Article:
Cells were seeded in a 6-well plate at a density (1 × 103 cells/well). After cultured for 10 days, cells were fixed with 4% paraformaldehyde and then counted after staining with crystal violet. Three independent experiments were performed.

Cell invasion assay

For the invasion assay, cells were suspended in 500 µL serum-free media and placed in the upper compartment of the invasion chamber coated with Matrigel (BD Biosciences). The lower compartment was imbued with a complete medium as the chemoattractant. The experiment was performed in triplicate.

Cell migration assay

A 500 μL cell suspension was placed in each insert chamber containing medium free of FBS, while the medium in the lower chamber contained 10% FBS. The cells that had migrated and attached to the lower surface of the insert were fixed with 4% formaldehyde and stained with crystal violet. After washing with PBS, the number of cells was counted randomly in five scopes under a microscope (400×).

In vivo mouse model

In this study, all animal experiments were approved by the Animal Ethics committee. Nude mice from each group (n = 6) received a tail vein injection of 1 × 105 cells per week for three consecutive weeks [20], and the number of cells injected into each tail vein each time was 1 × 105. The presence of lung metastases was determined by hematoxylin and eosin (H&E) staining after 10 weeks.

Statistical analysis

All statistical analyses were carried out using SPSS 20.0 (Statistical Product and Service Solutions, USA). The association between RPLP1 expression and clinicopathological features was computed using the Chi square (χ2) test. RPLP1 in TNBC cells was studied using the Spearman rank correlation test, because the data were not normally distributed. For survival analysis, the log rank test and Kaplan–Meier method were used. Multivariate analysis was performed with the Cox’s proportional hazards model. For all cases, P < 0.05 was considered statistically significant.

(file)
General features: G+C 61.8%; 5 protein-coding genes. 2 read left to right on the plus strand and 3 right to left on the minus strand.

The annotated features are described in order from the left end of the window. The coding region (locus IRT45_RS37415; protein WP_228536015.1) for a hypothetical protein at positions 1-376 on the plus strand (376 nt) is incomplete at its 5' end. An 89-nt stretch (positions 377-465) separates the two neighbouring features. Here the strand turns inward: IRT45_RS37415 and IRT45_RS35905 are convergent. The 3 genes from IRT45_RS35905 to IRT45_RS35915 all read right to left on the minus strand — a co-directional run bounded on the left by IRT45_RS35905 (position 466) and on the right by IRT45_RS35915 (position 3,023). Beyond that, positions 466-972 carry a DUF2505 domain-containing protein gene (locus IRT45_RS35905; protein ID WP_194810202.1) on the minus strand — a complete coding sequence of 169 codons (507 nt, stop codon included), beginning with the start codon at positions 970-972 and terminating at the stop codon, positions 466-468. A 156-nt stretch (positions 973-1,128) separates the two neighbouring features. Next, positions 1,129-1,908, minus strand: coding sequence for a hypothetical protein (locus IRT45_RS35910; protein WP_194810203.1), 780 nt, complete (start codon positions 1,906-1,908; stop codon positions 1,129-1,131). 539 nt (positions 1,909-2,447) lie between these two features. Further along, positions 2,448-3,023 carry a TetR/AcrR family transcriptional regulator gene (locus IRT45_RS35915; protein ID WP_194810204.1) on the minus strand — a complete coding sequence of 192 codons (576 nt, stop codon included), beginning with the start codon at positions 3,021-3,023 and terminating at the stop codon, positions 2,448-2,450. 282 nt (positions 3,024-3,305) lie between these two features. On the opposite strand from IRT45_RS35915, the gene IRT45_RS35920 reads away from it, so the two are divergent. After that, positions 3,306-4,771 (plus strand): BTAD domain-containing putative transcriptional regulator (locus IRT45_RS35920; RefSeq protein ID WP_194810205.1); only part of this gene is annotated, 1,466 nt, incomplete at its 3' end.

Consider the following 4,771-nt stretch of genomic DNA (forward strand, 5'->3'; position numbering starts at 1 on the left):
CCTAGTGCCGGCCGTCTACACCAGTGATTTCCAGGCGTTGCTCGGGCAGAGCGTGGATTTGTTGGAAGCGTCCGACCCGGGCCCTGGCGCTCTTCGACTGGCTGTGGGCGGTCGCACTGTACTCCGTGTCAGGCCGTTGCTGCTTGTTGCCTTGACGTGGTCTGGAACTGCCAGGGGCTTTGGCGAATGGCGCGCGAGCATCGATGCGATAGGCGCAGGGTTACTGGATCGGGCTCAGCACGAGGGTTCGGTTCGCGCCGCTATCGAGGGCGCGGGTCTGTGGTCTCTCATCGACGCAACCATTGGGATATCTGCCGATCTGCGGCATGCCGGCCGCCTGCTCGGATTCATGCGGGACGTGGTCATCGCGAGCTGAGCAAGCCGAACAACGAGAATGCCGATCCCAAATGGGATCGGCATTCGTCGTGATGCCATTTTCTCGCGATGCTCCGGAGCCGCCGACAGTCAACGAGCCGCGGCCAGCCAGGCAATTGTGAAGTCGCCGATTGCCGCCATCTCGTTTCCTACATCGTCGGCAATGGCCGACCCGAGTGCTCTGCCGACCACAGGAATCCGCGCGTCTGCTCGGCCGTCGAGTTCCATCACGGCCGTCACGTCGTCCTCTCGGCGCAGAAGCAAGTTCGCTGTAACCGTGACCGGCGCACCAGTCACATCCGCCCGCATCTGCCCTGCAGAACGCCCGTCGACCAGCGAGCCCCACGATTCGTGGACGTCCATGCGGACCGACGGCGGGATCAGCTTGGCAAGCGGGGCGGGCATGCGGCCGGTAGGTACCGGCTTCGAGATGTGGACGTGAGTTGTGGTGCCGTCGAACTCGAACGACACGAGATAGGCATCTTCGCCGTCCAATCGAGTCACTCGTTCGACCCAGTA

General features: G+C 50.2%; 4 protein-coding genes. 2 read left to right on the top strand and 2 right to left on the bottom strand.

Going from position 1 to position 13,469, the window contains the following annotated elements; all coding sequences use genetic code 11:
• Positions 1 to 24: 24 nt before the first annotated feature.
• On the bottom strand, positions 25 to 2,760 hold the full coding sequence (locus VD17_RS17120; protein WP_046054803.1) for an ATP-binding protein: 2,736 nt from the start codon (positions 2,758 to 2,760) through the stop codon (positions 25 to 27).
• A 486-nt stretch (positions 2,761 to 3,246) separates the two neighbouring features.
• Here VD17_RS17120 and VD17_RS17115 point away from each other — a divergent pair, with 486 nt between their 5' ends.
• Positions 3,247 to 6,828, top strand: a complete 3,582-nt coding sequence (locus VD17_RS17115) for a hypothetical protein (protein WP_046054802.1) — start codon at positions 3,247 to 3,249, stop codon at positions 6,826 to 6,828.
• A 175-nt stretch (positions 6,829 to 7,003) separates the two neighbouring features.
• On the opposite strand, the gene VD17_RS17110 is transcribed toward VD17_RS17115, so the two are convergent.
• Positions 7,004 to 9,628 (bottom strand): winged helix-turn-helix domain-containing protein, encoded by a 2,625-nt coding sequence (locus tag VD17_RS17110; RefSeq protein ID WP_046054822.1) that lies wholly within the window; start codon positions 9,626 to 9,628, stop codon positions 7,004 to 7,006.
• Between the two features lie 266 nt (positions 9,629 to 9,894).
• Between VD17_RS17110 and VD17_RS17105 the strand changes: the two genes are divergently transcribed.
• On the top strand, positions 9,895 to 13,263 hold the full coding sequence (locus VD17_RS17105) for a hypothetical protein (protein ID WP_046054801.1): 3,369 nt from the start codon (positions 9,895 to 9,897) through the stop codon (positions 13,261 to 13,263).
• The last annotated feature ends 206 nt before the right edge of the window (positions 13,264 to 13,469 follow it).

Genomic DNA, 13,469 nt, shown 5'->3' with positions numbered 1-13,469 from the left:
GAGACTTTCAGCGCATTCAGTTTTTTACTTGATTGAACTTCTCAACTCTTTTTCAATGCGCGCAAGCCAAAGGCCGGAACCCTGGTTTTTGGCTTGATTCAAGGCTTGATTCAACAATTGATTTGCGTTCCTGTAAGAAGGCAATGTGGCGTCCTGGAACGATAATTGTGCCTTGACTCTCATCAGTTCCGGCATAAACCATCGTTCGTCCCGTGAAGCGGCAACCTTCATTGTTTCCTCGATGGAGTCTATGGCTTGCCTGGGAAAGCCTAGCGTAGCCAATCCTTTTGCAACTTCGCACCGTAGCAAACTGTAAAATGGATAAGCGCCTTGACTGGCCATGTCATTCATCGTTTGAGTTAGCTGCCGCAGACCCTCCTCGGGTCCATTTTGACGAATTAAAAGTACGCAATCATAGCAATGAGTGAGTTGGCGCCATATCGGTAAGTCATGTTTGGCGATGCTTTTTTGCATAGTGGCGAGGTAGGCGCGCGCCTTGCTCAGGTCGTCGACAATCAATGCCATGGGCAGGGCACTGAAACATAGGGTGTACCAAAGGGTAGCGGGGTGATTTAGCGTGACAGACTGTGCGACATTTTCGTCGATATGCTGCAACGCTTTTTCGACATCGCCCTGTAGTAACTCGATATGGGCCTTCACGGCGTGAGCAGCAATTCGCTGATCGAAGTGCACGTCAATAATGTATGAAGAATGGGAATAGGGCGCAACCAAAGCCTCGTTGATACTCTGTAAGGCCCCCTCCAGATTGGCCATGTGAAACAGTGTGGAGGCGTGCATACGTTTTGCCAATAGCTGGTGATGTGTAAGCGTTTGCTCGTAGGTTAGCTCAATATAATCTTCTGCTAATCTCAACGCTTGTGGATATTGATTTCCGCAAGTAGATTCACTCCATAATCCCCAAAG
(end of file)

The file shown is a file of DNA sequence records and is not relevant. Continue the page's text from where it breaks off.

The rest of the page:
Results

The expression of RPLP1 in TNBC tumors, adjacent normal tissue, and cell lines

To confirm the results of our prior proteomics data, we used immunohistochemistry staining to profile the expression of RPLP1 in paraffin embedded TNBC tissues. Representative examples of reactivity for RPLP1 are shown in Fig. 1. RPLP1 expression in TNBC was scored as positive when cytoplasmic staining was strong. We demonstrated that RPLP1 expression is low in the adjacent normal tissues, while it is high in TNBC tissues. Furthermore, the expression of RPLP1 was elevated in the metastasis group compared to the metastasis negative group (Fig. 1). To confirm these immunohistochemical results, we analysed RPLP1 protein expression (via Western blotting) in TNBC and normal breast epithelial cell lines. RPLP1 protein expression was significantly higher in TNBC cells than in normal breast cells, and in MDA-MB-231 cells, the expression of RPLP1 was relatively high (Fig. 2a). Furthermore, we used quantitative PCR to verify the same expression pattern of RPLP1 in the mRNA level (Fig. 2b). These data indicate that RPLP1 expression is correlated with and may be involved in the development of TNBC.